What happened to winter?

Plants think it is spring

Monday, December 28, 2015

Our plants are telling us that the immediate climate – aka, winter -- is askew.

Daffodils and some camellias were flowering at the Brooklyn Botanic Garden in early December. Chicago Botanic Garden is anticipating that there may be fewer flowers in spring because of warm weather in mid-December. Cherry trees are blooming in Washington, D.C. Here at home, there are some noticeable clues. Crape myrtles still have some leaves while the tomatoes flower but won’t set fruit and the butterfly ginger keeps on flowering, and the frangipani (normally leafless in winter) is producing new leaves. Crotons, which usually rest this time of year, are full of new leaves. Orchids are simply unhappy.

I checked in with Motes Orchids. Martin Motes, who is a keen observer of the effects of weather on his orchids, reports fewer blooms on vandas “than we have seen in fifty years. Some of that may be caused by other factors but lack of distinct swing of day to night temperatures is certainly a factor. Our Epidendrum ciliare have bloomed a month early. Dendrobium lindleyi are making new growths.’’

His tomatoes melted from fungus, and the late-season avocados, Lula and Choquette, which normally stay on the trees until February, have matured and are dropping, he said.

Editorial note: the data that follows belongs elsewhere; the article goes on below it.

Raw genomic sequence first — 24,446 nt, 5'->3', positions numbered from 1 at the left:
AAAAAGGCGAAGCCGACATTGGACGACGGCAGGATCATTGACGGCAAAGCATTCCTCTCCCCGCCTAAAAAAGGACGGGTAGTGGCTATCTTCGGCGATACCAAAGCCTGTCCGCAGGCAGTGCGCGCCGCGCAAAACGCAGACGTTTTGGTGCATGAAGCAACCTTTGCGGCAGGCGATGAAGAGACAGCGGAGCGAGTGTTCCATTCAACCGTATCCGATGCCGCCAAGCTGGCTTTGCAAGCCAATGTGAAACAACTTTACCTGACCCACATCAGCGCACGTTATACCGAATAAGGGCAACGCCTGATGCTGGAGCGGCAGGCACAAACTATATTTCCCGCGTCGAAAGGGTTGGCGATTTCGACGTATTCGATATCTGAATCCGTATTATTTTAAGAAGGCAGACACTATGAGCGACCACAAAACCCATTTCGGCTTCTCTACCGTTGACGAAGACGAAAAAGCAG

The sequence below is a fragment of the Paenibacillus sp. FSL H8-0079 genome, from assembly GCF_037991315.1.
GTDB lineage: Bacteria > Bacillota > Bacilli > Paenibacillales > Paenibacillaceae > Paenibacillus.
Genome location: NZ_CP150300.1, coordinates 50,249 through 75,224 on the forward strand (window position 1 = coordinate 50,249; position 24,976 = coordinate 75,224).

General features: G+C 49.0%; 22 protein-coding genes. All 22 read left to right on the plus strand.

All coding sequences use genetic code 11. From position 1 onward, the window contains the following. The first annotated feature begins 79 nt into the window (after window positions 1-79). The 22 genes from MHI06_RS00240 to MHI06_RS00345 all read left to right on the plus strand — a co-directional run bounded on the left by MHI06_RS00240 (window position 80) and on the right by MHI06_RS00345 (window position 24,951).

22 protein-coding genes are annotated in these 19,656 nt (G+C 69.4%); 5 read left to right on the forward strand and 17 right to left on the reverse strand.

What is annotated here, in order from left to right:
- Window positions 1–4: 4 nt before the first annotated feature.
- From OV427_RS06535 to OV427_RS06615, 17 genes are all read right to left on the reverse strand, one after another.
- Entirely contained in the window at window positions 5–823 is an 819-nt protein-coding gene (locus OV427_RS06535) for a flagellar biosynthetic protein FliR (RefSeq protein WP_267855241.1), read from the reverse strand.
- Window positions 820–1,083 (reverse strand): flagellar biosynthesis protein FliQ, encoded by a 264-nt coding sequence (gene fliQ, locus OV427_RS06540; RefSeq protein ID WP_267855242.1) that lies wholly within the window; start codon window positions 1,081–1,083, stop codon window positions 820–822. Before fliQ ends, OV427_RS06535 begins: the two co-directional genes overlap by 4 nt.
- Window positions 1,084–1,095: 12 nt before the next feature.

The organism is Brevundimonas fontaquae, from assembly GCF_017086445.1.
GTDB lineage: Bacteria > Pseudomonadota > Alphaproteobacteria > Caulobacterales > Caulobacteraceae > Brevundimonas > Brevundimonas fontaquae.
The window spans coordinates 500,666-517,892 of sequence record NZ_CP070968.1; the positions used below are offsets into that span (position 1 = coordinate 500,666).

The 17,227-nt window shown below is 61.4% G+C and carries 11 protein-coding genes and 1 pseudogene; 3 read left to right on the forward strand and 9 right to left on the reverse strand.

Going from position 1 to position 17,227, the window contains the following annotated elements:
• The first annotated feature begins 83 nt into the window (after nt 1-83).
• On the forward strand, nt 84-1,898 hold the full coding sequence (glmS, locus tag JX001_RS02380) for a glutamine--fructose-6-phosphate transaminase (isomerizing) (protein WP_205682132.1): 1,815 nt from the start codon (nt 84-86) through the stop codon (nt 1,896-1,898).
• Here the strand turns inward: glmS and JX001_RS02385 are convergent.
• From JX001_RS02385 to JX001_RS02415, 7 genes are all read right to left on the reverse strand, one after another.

Julie Rosenberg, an orchid judge who works at R.F. orchids, says Epidendrum stamfordianum bloomed in November, four months ahead of schedule. Some of the dendrobiums in the Callista group, which include D. lindleyi, farmeri, and thyrsifolium, also bloomed early. These normally flower in March. 

Rhynchostylis gigantea also bloomed a little early -- these are typically late December/January, and we had some blooming in November,” she said in an email.


Here in my garden, Rhyncolaelia digbyana has produced three flowers this month – and it normally flowers in March or April. The first blossom on another spring bloomer, Oncidium sphacelatum, opened this morning. The phalaenopsis orchids are struggling to produce flower spikes, normally fairly long by now.

Citizen scientists, please report on what’s happening in your garden so we can share the news.